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Company Gets Fined $12,000 for Hiring Illegal Immigrants

The "Three Amigos" worked at a Shell gas station in Thompson, the largest city in northern Manitoba (Bobak Ha'Eri)

In a case more reminiscent of American immigration woes, a Manitoba company has been fined $12,000 for hiring three Filipinos in Canada illegally.

The workers, Antonio Laroya, Arnisito Gaviola and Ermie Zotomayor, began working for a Shell gas station owned by 5896941 Manitoba Limited in northern Manitoba after they were laid off from their jobs in Alberta.

The company owner, Adnan Chaudhary, attended the civil motion.

The three Filipino workers, nicknamed the “Three Amigos” in their Thompson, Manitoba community, were ordered deported from Canada in May 2011 and barred from returning for one year.

They are now attempting to get work permits to resume working in Canada.

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Conservative Government Introduces ‘Faster Removal of Foreign Criminals Act’

Immigration Minister Jason Kenney last week introduced legislation to speed up the deportation of foreign criminals from Canada. Under current laws, some refugee claimants who have been convicted of crimes have been able to delay their deportation for years through repeated appeals of removal orders, while receiving welfare and other government benefits during their time in Canada.

The new legislation, the ‘Faster Removal of Foreign Criminals Act’, would:

  • eliminate the right of convicted criminals who have been sentenced to more than six months in prison to file an appeal of a removal order to the Immigration Appeal Division
  • eliminate the right of foreign nationals who have been found by the Immigration and Refugee Board of Canada to have committed serious security, human rights, and international rights violations, or had involvement with organized crime, to appeal for refugee status under “Humanitarian and Compassionate” provisions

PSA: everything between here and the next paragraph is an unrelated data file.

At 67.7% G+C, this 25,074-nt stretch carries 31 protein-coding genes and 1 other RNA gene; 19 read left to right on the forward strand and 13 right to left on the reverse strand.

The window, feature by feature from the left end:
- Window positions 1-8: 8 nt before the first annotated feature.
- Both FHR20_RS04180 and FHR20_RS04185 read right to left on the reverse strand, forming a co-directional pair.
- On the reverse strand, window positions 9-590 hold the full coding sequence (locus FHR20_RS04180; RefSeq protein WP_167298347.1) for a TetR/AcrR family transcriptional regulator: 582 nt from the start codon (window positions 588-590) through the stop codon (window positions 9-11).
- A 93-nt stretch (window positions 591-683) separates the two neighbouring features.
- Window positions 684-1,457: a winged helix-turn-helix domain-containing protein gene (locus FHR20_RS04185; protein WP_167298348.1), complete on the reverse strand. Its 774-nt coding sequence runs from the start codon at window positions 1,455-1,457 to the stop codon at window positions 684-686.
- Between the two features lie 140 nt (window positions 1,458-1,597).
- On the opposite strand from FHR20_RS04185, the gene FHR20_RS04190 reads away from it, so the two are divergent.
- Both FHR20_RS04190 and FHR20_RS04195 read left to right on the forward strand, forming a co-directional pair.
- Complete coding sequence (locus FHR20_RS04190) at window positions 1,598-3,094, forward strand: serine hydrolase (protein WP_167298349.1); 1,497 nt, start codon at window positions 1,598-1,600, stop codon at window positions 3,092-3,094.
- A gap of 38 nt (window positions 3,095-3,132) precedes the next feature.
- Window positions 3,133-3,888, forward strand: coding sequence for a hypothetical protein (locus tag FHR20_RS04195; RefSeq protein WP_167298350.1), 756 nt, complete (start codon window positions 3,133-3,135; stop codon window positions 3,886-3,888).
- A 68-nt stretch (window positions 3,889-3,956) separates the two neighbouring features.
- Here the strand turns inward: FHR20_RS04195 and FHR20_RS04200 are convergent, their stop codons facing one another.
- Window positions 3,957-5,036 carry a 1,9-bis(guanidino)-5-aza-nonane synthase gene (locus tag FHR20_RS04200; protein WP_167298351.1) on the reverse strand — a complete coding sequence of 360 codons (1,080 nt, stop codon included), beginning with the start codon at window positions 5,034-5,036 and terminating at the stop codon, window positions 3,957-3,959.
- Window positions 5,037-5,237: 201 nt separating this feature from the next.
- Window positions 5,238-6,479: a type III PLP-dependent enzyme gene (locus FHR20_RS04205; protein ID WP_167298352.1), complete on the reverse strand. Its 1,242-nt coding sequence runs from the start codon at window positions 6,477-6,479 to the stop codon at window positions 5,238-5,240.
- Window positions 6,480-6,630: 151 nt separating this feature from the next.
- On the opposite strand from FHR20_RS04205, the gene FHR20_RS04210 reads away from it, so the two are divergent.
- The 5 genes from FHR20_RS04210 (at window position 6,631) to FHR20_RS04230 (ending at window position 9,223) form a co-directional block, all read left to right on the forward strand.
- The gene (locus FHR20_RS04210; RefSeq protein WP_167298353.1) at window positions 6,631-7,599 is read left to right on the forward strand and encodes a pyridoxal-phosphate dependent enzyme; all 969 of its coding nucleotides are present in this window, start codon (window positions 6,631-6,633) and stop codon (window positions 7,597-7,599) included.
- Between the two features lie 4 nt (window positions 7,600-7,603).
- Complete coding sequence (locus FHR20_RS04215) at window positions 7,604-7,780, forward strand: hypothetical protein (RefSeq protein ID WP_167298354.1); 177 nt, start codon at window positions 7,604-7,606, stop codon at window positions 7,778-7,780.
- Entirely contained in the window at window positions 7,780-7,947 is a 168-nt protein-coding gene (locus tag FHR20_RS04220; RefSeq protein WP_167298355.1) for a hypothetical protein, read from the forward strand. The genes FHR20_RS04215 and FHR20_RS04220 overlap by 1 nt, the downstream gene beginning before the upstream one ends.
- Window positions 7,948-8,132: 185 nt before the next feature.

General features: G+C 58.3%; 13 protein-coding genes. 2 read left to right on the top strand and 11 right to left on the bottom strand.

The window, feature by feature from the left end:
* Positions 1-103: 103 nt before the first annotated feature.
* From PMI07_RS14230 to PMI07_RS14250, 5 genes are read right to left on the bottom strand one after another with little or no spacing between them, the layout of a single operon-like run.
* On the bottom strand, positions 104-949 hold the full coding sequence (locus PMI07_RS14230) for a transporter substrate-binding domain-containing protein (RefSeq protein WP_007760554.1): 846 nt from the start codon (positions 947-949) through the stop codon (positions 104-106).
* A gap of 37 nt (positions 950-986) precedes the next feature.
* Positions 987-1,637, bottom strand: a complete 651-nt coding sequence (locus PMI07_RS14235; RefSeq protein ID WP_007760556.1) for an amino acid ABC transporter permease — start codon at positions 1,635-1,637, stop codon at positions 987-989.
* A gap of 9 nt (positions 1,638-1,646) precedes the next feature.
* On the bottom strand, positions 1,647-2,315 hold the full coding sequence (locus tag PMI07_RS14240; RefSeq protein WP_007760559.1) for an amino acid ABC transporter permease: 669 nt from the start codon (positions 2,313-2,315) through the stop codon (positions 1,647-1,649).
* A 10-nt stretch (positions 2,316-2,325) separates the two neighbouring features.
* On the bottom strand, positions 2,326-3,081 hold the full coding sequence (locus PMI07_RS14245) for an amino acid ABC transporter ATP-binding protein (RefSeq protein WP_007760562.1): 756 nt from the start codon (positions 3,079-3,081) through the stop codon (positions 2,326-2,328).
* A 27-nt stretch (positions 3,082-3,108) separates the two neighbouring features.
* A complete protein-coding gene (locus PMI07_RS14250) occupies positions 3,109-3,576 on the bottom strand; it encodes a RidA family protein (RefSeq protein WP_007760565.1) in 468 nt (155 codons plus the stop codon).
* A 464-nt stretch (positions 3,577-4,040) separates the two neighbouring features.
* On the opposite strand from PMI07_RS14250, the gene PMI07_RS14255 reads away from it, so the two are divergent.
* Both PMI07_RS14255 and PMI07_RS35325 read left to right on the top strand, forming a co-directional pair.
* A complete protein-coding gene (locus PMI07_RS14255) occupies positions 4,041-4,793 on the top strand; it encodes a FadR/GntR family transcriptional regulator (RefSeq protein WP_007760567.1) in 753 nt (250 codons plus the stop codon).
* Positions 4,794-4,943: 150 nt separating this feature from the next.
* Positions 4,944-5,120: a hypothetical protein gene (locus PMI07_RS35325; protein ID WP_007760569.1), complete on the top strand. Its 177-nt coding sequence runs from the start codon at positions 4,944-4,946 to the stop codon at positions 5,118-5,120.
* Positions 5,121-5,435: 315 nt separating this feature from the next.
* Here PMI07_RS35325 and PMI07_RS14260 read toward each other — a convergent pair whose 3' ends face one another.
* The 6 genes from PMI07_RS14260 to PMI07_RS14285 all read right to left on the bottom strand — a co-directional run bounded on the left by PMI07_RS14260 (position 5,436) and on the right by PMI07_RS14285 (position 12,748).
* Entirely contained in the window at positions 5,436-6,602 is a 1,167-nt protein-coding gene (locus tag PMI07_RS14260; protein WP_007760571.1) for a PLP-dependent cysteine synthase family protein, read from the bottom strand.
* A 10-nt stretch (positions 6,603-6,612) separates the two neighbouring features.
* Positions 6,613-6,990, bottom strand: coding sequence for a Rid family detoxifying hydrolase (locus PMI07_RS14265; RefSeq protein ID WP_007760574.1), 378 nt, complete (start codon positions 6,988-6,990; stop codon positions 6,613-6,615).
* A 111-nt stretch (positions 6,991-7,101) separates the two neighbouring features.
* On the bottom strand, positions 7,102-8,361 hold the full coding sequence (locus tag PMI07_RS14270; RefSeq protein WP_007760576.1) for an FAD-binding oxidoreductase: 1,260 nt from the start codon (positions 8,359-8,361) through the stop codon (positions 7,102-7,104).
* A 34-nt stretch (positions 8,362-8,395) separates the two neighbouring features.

• make foreign nationals who have family members who have been found by the federal government to be inadmissible to visit Canada on grounds of security, human or international rights violations, or organized criminality, also inadmissible to visit Canada, even if travelling without that family member

In 2010, the Conservative government briefly barred George Galloway, an anti-war British MP, pictured above, from entering Canada (David Hunt from Warwickshire, UK)

The legislation would also give the Minister of Citizenship and Immigration the discretion to wave inadmissibility restrictions for an individual, and to deny temporary resident status to foreign nationals who have not been found inadmissible to visit Canada due to security, human or international rights violations, or organized criminality, based on public policy considerations.

In 2010, the Conservative government attempted to prevent George Galloway, an anti-war British MP, from entering Canada, based on accusations that he supported terrorism. The discretionary powers granted by the new legislation would codify the ability of the federal government to prevent particular foreign nationals who meet all legislated eligibility requirements for visiting Canada from entering the country.